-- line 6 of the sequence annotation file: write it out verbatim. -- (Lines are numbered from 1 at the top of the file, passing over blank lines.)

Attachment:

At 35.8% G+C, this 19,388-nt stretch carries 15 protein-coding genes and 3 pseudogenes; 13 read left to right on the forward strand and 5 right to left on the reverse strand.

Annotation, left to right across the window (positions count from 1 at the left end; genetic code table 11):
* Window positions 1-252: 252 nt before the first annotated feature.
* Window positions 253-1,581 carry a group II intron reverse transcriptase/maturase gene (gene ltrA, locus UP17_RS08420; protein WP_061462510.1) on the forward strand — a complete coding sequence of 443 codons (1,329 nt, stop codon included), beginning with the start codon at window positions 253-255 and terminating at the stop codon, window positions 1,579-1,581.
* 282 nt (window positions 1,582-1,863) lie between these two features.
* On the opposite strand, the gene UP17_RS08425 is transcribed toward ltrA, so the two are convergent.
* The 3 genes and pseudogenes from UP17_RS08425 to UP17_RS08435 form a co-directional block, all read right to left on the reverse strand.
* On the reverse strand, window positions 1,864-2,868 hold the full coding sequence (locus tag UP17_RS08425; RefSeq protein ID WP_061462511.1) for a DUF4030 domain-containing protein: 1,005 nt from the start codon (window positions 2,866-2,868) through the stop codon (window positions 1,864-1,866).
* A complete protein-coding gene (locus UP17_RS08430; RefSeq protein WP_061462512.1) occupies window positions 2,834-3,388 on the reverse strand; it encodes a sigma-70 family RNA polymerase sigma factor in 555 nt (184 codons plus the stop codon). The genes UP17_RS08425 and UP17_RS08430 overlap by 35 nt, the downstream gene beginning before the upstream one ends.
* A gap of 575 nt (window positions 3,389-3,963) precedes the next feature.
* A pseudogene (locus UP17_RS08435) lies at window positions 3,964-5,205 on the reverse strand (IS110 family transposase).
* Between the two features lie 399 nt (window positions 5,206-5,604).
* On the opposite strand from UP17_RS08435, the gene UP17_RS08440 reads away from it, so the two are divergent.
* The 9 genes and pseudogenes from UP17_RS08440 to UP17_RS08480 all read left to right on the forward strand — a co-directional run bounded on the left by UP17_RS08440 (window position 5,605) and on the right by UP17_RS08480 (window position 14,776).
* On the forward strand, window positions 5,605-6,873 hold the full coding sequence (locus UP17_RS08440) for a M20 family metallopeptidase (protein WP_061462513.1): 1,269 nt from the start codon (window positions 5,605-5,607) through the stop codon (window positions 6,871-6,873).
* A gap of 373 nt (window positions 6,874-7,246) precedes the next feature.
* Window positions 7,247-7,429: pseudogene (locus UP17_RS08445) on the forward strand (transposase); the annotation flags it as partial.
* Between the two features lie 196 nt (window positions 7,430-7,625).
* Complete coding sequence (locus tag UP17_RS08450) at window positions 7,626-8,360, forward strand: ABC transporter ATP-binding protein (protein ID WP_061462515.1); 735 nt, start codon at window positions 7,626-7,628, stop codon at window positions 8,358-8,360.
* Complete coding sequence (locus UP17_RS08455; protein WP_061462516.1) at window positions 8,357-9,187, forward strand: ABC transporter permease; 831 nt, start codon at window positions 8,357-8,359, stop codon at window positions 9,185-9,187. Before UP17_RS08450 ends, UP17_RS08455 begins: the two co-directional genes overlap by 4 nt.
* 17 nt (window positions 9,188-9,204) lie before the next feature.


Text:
* On the opposite strand, the gene UP17_RS08425 is transcribed toward ltrA, so the two are convergent.